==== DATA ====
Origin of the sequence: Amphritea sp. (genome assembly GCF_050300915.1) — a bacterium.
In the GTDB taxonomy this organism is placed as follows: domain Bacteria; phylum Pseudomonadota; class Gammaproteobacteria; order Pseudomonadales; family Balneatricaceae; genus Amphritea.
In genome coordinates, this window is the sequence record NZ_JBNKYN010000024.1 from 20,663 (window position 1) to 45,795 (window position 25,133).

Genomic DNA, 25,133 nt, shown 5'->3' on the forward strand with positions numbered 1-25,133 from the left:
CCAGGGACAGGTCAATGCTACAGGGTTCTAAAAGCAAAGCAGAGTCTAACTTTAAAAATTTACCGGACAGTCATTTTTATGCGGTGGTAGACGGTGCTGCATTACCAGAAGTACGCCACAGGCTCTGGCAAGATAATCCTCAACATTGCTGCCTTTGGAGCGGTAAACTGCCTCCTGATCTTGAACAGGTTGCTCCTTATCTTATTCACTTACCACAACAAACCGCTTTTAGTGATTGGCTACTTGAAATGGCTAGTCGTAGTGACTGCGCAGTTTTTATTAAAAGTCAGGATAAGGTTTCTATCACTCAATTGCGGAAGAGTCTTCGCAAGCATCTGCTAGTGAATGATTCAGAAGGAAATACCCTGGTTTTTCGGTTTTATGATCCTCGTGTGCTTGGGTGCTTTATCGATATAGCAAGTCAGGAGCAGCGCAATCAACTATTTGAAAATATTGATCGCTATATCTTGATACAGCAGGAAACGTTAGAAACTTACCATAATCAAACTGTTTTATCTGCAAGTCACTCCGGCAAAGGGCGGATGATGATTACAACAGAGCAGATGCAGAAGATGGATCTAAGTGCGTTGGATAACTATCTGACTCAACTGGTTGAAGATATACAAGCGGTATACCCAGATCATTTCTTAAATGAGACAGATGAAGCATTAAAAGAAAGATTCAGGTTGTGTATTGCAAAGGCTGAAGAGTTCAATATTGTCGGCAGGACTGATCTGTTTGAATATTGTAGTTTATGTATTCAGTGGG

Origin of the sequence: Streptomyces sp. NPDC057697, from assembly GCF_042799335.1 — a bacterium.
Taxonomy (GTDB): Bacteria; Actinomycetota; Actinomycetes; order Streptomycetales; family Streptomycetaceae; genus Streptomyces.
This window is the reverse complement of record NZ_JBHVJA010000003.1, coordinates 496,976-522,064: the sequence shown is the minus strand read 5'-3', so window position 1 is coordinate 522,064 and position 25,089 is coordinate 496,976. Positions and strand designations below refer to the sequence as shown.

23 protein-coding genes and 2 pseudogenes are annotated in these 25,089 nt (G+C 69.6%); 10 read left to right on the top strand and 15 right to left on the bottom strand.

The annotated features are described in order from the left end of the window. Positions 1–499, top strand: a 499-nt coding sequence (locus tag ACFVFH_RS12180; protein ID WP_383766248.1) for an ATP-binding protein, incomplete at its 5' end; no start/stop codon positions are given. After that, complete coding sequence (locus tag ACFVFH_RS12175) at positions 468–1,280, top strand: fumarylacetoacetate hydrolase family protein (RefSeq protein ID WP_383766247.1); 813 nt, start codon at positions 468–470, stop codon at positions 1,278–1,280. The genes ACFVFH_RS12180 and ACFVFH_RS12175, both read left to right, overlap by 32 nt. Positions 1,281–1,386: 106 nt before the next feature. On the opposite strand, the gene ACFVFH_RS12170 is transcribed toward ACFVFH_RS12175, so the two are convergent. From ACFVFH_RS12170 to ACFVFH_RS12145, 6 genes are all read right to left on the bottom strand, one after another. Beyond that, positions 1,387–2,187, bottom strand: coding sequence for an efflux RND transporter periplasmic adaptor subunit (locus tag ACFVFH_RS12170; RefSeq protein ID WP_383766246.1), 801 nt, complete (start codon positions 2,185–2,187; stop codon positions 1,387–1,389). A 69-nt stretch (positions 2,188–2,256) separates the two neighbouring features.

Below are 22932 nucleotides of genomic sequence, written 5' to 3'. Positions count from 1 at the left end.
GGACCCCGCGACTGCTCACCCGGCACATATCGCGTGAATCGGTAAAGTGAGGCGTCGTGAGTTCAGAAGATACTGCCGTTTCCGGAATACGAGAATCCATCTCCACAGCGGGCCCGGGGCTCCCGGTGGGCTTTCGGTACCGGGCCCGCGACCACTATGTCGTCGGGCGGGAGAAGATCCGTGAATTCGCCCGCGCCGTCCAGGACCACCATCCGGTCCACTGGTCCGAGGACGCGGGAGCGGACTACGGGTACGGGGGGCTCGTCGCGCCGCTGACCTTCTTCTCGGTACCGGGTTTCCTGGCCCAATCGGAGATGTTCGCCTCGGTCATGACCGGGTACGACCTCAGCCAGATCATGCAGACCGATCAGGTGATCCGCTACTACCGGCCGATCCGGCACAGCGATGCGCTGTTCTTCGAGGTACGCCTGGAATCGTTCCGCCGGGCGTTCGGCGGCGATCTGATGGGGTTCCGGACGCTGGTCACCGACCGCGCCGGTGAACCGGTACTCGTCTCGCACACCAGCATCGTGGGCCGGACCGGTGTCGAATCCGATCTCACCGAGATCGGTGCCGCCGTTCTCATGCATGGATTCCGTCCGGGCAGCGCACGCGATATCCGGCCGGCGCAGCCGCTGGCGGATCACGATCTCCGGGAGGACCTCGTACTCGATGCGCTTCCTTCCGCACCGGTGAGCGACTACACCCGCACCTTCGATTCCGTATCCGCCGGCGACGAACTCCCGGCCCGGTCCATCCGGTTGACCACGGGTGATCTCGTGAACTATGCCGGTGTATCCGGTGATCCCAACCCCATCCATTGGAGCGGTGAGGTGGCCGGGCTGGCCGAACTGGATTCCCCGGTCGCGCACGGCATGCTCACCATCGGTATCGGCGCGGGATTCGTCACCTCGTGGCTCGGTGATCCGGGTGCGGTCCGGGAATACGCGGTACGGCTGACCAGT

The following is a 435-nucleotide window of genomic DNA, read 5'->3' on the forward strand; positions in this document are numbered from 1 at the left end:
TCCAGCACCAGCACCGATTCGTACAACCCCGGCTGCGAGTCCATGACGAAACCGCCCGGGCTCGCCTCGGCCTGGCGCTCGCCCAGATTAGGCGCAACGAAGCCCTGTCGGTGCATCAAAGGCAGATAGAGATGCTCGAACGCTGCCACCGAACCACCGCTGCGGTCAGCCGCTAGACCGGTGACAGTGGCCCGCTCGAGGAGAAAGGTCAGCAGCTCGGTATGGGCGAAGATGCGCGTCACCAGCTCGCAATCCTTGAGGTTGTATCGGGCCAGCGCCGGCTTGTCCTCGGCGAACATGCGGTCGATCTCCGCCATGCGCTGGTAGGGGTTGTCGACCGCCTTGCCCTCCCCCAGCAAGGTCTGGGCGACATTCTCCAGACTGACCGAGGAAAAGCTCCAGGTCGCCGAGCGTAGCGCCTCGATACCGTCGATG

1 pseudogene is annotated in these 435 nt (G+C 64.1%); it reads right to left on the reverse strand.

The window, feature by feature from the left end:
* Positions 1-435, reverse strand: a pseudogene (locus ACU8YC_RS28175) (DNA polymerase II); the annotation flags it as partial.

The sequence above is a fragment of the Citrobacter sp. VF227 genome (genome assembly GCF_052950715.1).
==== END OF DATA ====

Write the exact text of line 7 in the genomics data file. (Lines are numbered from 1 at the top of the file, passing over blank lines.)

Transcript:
Taxonomy (GTDB): Bacteria; Actinomycetota; Actinomycetes; order Streptomycetales; family Streptomycetaceae; genus Streptomyces.